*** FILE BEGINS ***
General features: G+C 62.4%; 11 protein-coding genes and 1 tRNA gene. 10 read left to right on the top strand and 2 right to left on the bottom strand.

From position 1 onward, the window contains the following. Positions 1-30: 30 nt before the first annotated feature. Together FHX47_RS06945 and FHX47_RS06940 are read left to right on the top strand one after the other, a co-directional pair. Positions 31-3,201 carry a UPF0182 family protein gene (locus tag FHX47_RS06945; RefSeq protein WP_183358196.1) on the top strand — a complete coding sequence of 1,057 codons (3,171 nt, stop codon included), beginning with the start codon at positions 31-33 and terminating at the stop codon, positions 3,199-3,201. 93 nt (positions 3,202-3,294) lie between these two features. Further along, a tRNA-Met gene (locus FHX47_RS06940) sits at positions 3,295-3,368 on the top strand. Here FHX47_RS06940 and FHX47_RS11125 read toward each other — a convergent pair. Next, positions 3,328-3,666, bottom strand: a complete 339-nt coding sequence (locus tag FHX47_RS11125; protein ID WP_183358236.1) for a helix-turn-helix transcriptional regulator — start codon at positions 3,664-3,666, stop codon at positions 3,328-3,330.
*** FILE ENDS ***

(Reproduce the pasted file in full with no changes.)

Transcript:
General features: G+C 62.4%; 11 protein-coding genes and 1 tRNA gene. 10 read left to right on the top strand and 2 right to left on the bottom strand.

From position 1 onward, the window contains the following. Positions 1-30: 30 nt before the first annotated feature. Together FHX47_RS06945 and FHX47_RS06940 are read left to right on the top strand one after the other, a co-directional pair. Positions 31-3,201 carry a UPF0182 family protein gene (locus tag FHX47_RS06945; RefSeq protein WP_183358196.1) on the top strand — a complete coding sequence of 1,057 codons (3,171 nt, stop codon included), beginning with the start codon at positions 31-33 and terminating at the stop codon, positions 3,199-3,201. 93 nt (positions 3,202-3,294) lie between these two features. Further along, a tRNA-Met gene (locus FHX47_RS06940) sits at positions 3,295-3,368 on the top strand. Here FHX47_RS06940 and FHX47_RS11125 read toward each other — a convergent pair. Next, positions 3,328-3,666, bottom strand: a complete 339-nt coding sequence (locus tag FHX47_RS11125; protein ID WP_183358236.1) for a helix-turn-helix transcriptional regulator — start codon at positions 3,664-3,666, stop codon at positions 3,328-3,330.